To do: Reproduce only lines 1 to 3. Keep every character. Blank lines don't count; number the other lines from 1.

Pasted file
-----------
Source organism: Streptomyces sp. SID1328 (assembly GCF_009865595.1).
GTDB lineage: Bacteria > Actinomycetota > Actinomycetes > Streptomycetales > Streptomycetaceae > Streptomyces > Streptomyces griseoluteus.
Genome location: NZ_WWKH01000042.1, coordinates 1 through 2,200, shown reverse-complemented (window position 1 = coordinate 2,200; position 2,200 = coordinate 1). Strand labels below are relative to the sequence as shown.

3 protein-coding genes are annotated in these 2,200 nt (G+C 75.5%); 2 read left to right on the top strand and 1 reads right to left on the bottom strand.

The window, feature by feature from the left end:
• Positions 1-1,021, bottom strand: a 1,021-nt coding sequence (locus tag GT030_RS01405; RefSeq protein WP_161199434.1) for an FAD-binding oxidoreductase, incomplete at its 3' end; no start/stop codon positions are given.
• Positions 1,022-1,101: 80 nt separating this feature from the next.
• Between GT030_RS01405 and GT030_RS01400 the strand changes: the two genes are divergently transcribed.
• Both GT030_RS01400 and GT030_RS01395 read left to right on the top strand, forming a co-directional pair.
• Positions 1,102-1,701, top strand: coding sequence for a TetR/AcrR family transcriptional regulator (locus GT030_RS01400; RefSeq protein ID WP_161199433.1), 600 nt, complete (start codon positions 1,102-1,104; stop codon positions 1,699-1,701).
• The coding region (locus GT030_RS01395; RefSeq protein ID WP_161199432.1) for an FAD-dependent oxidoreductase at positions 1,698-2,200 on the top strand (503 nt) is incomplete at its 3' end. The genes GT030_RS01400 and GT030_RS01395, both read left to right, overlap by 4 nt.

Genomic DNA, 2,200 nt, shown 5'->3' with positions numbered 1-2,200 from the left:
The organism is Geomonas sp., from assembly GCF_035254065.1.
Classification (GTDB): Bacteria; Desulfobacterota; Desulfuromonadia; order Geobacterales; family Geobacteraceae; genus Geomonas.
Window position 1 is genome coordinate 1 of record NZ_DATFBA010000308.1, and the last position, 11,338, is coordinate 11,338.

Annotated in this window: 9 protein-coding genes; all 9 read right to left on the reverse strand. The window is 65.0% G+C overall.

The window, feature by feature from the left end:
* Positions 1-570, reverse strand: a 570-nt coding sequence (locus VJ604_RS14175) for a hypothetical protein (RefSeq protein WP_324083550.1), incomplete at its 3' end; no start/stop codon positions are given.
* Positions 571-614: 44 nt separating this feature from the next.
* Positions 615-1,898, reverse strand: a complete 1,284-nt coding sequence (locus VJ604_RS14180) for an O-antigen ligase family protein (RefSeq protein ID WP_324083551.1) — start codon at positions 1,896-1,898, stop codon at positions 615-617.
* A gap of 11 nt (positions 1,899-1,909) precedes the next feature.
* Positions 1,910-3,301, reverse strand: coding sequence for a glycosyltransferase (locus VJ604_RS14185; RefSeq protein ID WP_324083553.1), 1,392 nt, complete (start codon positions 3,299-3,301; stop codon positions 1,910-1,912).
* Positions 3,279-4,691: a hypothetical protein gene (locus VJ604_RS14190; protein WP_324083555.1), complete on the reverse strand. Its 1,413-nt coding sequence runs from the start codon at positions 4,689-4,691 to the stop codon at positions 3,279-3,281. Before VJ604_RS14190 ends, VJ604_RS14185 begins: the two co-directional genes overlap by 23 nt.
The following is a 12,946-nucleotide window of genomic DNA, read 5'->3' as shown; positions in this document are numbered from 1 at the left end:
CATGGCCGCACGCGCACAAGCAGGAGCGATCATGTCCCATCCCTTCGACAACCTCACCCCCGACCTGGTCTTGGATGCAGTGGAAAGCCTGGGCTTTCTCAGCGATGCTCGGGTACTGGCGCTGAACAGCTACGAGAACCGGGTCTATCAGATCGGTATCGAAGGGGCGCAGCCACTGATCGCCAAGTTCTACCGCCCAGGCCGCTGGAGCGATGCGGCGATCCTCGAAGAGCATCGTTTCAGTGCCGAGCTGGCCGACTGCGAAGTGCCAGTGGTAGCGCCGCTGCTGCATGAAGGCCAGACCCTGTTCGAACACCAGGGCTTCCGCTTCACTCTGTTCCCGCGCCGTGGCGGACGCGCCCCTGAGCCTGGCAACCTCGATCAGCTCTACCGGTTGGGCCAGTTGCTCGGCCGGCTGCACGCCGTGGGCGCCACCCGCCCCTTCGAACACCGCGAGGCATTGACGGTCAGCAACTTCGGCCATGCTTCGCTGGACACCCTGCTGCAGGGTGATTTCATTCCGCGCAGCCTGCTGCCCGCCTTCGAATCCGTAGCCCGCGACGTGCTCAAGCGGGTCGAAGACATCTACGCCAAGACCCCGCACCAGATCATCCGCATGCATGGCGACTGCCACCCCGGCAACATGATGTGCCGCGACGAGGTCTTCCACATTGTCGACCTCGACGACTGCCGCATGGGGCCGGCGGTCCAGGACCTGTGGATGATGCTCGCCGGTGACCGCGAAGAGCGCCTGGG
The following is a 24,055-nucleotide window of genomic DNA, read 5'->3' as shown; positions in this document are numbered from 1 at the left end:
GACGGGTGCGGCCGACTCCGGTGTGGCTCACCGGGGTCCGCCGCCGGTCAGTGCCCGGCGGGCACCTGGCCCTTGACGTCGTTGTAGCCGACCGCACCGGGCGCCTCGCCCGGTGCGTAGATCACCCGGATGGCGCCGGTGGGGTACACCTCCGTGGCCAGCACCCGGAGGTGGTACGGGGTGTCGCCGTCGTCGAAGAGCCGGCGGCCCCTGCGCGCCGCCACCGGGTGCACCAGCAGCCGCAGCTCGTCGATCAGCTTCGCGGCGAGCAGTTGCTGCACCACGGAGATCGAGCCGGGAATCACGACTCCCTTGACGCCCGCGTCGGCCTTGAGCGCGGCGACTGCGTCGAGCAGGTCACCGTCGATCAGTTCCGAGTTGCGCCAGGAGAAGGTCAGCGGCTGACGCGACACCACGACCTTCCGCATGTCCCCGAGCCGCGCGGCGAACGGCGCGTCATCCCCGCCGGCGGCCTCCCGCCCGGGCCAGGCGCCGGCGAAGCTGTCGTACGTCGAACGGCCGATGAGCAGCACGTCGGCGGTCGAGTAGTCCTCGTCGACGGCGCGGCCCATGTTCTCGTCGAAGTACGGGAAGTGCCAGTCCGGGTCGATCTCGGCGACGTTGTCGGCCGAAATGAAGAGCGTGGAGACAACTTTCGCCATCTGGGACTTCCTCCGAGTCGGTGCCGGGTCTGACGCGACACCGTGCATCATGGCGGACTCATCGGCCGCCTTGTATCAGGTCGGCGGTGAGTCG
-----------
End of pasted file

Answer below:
Source organism: Streptomyces sp. SID1328 (assembly GCF_009865595.1).
GTDB lineage: Bacteria > Actinomycetota > Actinomycetes > Streptomycetales > Streptomycetaceae > Streptomyces > Streptomyces griseoluteus.
Genome location: NZ_WWKH01000042.1, coordinates 1 through 2,200, shown reverse-complemented (window position 1 = coordinate 2,200; position 2,200 = coordinate 1). Strand labels below are relative to the sequence as shown.